.....Advertisement.....
.....Advertisement.....

Today's News

  • A VIEW from LICK SKILLET: Reply to Rockwood High School students’ letter

    Gentle reader, inasmuch as there is some background behind today’s column, it might be in order to summarize that background so as to refresh the memory of faithful readers, and to acquaint new readers with the factors leading up to this week’s essay.

  • Taxes up on gas, down on groceries

    People who shop at the grocery store will soon pay less sales tax.

    As part of the IMPROVE Act, the tax on groceries will decrease from 5 percent to 4 percent on July 1.

    “To put it into perspective, if a family spends $100 on food at the grocery store, they currently pay $5 in sales tax,” Gov. Bill Haslam’s Press Secretary Jennifer Donnals said. “Starting July 1, they will pay $4 in sales tax.”

  • Watkins contract on school board agenda

    When the Roane County Board of Education meets on June 8, one of the items on the agenda is expected to be consideration of a contract extension for Director of Schools Leah Rice Watkins.

    Board Member Mike “Brillo” Miller asked that it be on the agenda for the meeting.

    Watkins has been on the job for less than a year, and Miller said he wants her to know that the board thinks highly of the job she’s done so far.

  • Monument honors women who served
  • STORM RIPS UP TREES, DOWNS POWER LINES

    Roane County is still recovering from a powerful storm that rolled through the area Saturday night and knocked down trees and power poles, leaving thousands without electricity days later.

    “We’re still doing damage assessment,” said Scott Stout, director of Roane County Office of Emergency Services.

    According to the National Weather Service in Morristown, winds within the damage areas were estimated at 70 to 80 mph. The storms did exhibit some rotation, but no tornado paths were found.

  • Homeowners group still billing county

    Roane County is still receiving bills from the homeowners association for The Preserve at Clinch River subdivision.

    The county is also still not paying the bills.

    “Until the Commission instructs me to pay them, I will not be paying them,” Roane County Executive Ron Woody said.

    The Preserve at Clinch River is off Hwy. 58 in Oak Ridge.

    Roane County became the owner of some lots in the subdivision after no one purchased them at a back-tax sale.

  • Manhattan Project park to welcome new U.S. citizens

    The National Park Service and the United States Citizenship and Immigration Service will partner to hold a naturalization ceremony for new United States citizens at 10:30 a.m. June 16 in American Museum of Science and Energy in Oak Ridge.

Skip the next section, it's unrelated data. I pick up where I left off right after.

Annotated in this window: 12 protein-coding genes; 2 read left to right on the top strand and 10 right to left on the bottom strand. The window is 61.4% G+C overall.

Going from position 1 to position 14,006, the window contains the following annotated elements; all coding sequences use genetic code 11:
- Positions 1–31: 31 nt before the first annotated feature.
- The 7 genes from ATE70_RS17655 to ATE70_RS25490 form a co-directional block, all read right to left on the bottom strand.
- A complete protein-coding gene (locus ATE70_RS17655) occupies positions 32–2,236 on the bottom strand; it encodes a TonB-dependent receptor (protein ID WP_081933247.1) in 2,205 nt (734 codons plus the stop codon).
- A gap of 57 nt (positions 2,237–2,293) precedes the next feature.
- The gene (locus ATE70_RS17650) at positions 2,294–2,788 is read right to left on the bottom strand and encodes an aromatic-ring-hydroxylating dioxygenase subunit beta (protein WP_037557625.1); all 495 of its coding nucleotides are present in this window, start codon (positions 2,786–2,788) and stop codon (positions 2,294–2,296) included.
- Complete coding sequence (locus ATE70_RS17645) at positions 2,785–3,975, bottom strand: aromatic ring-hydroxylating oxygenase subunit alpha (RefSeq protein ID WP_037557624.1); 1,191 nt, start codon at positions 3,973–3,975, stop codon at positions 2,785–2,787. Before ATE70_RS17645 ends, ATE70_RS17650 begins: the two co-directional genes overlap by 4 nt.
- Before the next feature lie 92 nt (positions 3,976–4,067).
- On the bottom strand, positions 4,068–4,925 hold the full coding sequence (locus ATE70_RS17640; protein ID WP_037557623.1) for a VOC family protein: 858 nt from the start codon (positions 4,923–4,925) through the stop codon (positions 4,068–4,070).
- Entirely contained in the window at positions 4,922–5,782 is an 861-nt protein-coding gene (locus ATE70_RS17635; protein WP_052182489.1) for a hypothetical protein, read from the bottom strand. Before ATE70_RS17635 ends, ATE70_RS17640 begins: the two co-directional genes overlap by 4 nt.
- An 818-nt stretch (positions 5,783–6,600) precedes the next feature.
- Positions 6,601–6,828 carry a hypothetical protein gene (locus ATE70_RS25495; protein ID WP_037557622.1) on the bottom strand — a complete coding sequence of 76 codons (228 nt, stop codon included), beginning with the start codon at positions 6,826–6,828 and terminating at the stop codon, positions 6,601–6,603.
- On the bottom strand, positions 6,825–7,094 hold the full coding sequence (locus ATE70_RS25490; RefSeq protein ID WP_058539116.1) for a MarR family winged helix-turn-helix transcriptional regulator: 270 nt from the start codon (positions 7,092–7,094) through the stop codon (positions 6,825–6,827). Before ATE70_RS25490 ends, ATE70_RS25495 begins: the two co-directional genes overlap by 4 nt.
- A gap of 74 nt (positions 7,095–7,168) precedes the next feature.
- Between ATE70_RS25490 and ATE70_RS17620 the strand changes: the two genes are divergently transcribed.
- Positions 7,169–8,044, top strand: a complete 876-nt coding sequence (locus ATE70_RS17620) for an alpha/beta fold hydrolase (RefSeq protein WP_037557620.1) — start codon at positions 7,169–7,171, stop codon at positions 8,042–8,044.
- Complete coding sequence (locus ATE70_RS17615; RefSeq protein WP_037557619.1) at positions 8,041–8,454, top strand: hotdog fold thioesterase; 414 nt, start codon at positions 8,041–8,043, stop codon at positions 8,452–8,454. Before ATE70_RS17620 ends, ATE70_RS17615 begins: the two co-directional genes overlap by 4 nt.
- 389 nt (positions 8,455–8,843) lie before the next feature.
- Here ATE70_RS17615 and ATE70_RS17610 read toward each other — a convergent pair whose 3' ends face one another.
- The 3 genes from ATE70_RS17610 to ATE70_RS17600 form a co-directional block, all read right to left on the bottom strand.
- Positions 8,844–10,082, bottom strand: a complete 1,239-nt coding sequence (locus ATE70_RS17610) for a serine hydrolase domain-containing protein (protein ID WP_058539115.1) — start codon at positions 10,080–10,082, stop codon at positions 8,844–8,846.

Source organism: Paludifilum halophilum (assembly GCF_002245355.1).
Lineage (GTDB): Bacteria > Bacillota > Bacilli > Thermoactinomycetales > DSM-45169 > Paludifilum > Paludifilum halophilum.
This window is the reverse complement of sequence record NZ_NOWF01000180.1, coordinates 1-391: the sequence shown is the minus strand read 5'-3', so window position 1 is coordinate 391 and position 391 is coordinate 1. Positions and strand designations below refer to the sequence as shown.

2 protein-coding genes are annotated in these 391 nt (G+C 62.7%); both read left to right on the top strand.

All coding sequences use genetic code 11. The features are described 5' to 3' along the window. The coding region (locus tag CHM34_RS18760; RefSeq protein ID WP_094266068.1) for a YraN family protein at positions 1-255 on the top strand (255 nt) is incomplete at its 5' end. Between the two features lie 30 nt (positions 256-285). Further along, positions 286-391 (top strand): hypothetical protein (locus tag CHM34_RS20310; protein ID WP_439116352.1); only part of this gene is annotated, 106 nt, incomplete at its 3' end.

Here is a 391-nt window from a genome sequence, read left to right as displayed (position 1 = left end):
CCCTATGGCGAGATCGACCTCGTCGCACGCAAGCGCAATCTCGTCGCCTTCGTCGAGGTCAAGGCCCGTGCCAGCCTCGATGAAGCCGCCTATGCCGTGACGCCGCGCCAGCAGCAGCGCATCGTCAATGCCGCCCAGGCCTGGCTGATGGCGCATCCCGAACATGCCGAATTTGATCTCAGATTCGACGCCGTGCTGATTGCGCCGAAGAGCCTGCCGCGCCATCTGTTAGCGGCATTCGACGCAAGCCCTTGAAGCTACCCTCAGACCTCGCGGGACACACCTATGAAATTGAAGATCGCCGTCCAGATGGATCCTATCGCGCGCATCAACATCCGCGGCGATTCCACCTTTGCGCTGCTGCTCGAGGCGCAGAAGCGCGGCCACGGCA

The public is welcome to witness this stirring ceremony.

    Chief U.S. District Judge Thomas A. Varlan will preside. Amanda North and Natasha Loyd from Oak Ridge High School will sing the national anthem. The Oak Ridge Police Department will provide the presentation of colors.

  • GLIMPSES: Times columnist deems us ‘thriving’

    By Mark Banker

    A photo of County Executive Ron Woody with New York Times columnist Tom Friedman appeared in a recent issue of the Roane County News.

    Readers curious about that photo should read Friedman’s provocative column, “A Road Trip Through Rusting and Rising America” in the May 24 issue of the Times.

    The good news for Roane County, our executive and greater East Tennessee is that Friedman included us among the “thriving communities [of a] rising America.”

  • From the COUNTY: Time is now to pay for new school

    In my last article, I addressed the cost of borrowing money for capital improvements, if the project were to start in 2020 and be used or occupied by 2023.

    In a recent Roane County News article, we saw that the potential project could be starting in 2018 with a projected occupied date of 2020.

    What does it mean from a financial standpoint for the asset to be occupied by 2020?

    It basically means that Roane County must start repaying our debt obligations in the 2020-21 budget.

  • To honor the FALLEN

    Terry Ward will see the names of the fallen comrades he knew from his stint in Vietnam when he joins other veterans on the Honor Air flight to Washington, D.C., in August.

    Each year Honor Air takes East Tennessee veterans to visit the memorials in honor of their sacrifice.

    “I wanted to do it since they started doing them and I heard about it,” said Ward.

    “I had a good buddy of mine I went to school with whose name is on there. He was killed his first day in Vietnam.”

    That man was Richard Patterson.